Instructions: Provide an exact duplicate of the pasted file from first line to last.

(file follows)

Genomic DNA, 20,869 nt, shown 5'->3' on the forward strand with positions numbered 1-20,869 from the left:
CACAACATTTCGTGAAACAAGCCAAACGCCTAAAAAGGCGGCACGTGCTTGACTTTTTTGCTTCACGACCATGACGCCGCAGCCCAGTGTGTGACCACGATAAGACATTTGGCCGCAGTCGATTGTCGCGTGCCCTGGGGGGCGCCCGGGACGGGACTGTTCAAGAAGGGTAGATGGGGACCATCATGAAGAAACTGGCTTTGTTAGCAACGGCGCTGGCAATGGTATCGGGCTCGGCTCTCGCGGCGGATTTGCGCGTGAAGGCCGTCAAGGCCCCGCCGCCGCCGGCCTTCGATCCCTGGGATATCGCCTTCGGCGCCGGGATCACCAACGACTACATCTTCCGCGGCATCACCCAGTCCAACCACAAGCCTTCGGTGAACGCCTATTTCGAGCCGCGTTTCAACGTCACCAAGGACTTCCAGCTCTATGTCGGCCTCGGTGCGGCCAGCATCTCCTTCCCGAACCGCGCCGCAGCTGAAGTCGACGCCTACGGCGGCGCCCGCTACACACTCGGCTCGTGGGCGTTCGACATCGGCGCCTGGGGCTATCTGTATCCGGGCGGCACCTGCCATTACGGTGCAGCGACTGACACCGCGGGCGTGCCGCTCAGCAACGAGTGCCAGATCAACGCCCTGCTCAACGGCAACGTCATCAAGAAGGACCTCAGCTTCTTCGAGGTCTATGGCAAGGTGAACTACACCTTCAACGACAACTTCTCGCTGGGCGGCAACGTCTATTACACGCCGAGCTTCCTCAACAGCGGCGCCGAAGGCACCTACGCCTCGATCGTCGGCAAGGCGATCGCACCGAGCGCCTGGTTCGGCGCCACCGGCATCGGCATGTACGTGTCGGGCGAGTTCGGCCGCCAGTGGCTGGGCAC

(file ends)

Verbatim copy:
Genomic DNA, 20,869 nt, shown 5'->3' on the forward strand with positions numbered 1-20,869 from the left:
CACAACATTTCGTGAAACAAGCCAAACGCCTAAAAAGGCGGCACGTGCTTGACTTTTTTGCTTCACGACCATGACGCCGCAGCCCAGTGTGTGACCACGATAAGACATTTGGCCGCAGTCGATTGTCGCGTGCCCTGGGGGGCGCCCGGGACGGGACTGTTCAAGAAGGGTAGATGGGGACCATCATGAAGAAACTGGCTTTGTTAGCAACGGCGCTGGCAATGGTATCGGGCTCGGCTCTCGCGGCGGATTTGCGCGTGAAGGCCGTCAAGGCCCCGCCGCCGCCGGCCTTCGATCCCTGGGATATCGCCTTCGGCGCCGGGATCACCAACGACTACATCTTCCGCGGCATCACCCAGTCCAACCACAAGCCTTCGGTGAACGCCTATTTCGAGCCGCGTTTCAACGTCACCAAGGACTTCCAGCTCTATGTCGGCCTCGGTGCGGCCAGCATCTCCTTCCCGAACCGCGCCGCAGCTGAAGTCGACGCCTACGGCGGCGCCCGCTACACACTCGGCTCGTGGGCGTTCGACATCGGCGCCTGGGGCTATCTGTATCCGGGCGGCACCTGCCATTACGGTGCAGCGACTGACACCGCGGGCGTGCCGCTCAGCAACGAGTGCCAGATCAACGCCCTGCTCAACGGCAACGTCATCAAGAAGGACCTCAGCTTCTTCGAGGTCTATGGCAAGGTGAACTACACCTTCAACGACAACTTCTCGCTGGGCGGCAACGTCTATTACACGCCGAGCTTCCTCAACAGCGGCGCCGAAGGCACCTACGCCTCGATCGTCGGCAAGGCGATCGCACCGAGCGCCTGGTTCGGCGCCACCGGCATCGGCATGTACGTGTCGGGCGAGTTCGGCCGCCAGTGGCTGGGCAC